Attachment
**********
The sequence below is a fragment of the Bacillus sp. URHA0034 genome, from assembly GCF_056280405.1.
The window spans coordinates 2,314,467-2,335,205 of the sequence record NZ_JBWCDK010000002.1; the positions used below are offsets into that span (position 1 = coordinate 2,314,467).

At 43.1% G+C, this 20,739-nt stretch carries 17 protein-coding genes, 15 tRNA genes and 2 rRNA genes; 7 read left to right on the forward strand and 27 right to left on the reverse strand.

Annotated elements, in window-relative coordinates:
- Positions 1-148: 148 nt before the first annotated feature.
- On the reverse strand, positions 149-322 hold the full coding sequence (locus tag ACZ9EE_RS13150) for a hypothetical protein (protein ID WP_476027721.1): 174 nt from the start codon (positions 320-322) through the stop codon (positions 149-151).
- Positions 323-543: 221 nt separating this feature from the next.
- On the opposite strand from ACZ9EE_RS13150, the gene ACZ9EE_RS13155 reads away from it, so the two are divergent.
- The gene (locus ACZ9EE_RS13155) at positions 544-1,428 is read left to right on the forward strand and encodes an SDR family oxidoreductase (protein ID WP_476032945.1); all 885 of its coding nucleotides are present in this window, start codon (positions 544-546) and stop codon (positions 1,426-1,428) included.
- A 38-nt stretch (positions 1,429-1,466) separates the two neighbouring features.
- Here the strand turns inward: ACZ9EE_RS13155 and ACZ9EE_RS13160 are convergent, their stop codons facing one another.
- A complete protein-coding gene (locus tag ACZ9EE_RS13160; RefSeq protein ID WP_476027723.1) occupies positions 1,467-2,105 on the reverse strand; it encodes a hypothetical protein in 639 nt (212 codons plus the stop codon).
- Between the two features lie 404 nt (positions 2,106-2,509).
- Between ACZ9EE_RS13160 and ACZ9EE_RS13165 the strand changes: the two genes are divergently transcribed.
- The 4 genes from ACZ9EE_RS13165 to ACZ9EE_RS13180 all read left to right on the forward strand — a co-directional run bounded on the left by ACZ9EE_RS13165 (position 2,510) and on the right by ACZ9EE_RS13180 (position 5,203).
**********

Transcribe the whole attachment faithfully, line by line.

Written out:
The sequence below is a fragment of the Bacillus sp. URHA0034 genome, from assembly GCF_056280405.1.
The window spans coordinates 2,314,467-2,335,205 of the sequence record NZ_JBWCDK010000002.1; the positions used below are offsets into that span (position 1 = coordinate 2,314,467).

At 43.1% G+C, this 20,739-nt stretch carries 17 protein-coding genes, 15 tRNA genes and 2 rRNA genes; 7 read left to right on the forward strand and 27 right to left on the reverse strand.

Annotated elements, in window-relative coordinates:
- Positions 1-148: 148 nt before the first annotated feature.
- On the reverse strand, positions 149-322 hold the full coding sequence (locus tag ACZ9EE_RS13150) for a hypothetical protein (protein ID WP_476027721.1): 174 nt from the start codon (positions 320-322) through the stop codon (positions 149-151).
- Positions 323-543: 221 nt separating this feature from the next.
- On the opposite strand from ACZ9EE_RS13150, the gene ACZ9EE_RS13155 reads away from it, so the two are divergent.
- The gene (locus ACZ9EE_RS13155) at positions 544-1,428 is read left to right on the forward strand and encodes an SDR family oxidoreductase (protein ID WP_476032945.1); all 885 of its coding nucleotides are present in this window, start codon (positions 544-546) and stop codon (positions 1,426-1,428) included.
- A 38-nt stretch (positions 1,429-1,466) separates the two neighbouring features.
- Here the strand turns inward: ACZ9EE_RS13155 and ACZ9EE_RS13160 are convergent, their stop codons facing one another.
- A complete protein-coding gene (locus tag ACZ9EE_RS13160; RefSeq protein ID WP_476027723.1) occupies positions 1,467-2,105 on the reverse strand; it encodes a hypothetical protein in 639 nt (212 codons plus the stop codon).
- Between the two features lie 404 nt (positions 2,106-2,509).
- Between ACZ9EE_RS13160 and ACZ9EE_RS13165 the strand changes: the two genes are divergently transcribed.
- The 4 genes from ACZ9EE_RS13165 to ACZ9EE_RS13180 all read left to right on the forward strand — a co-directional run bounded on the left by ACZ9EE_RS13165 (position 2,510) and on the right by ACZ9EE_RS13180 (position 5,203).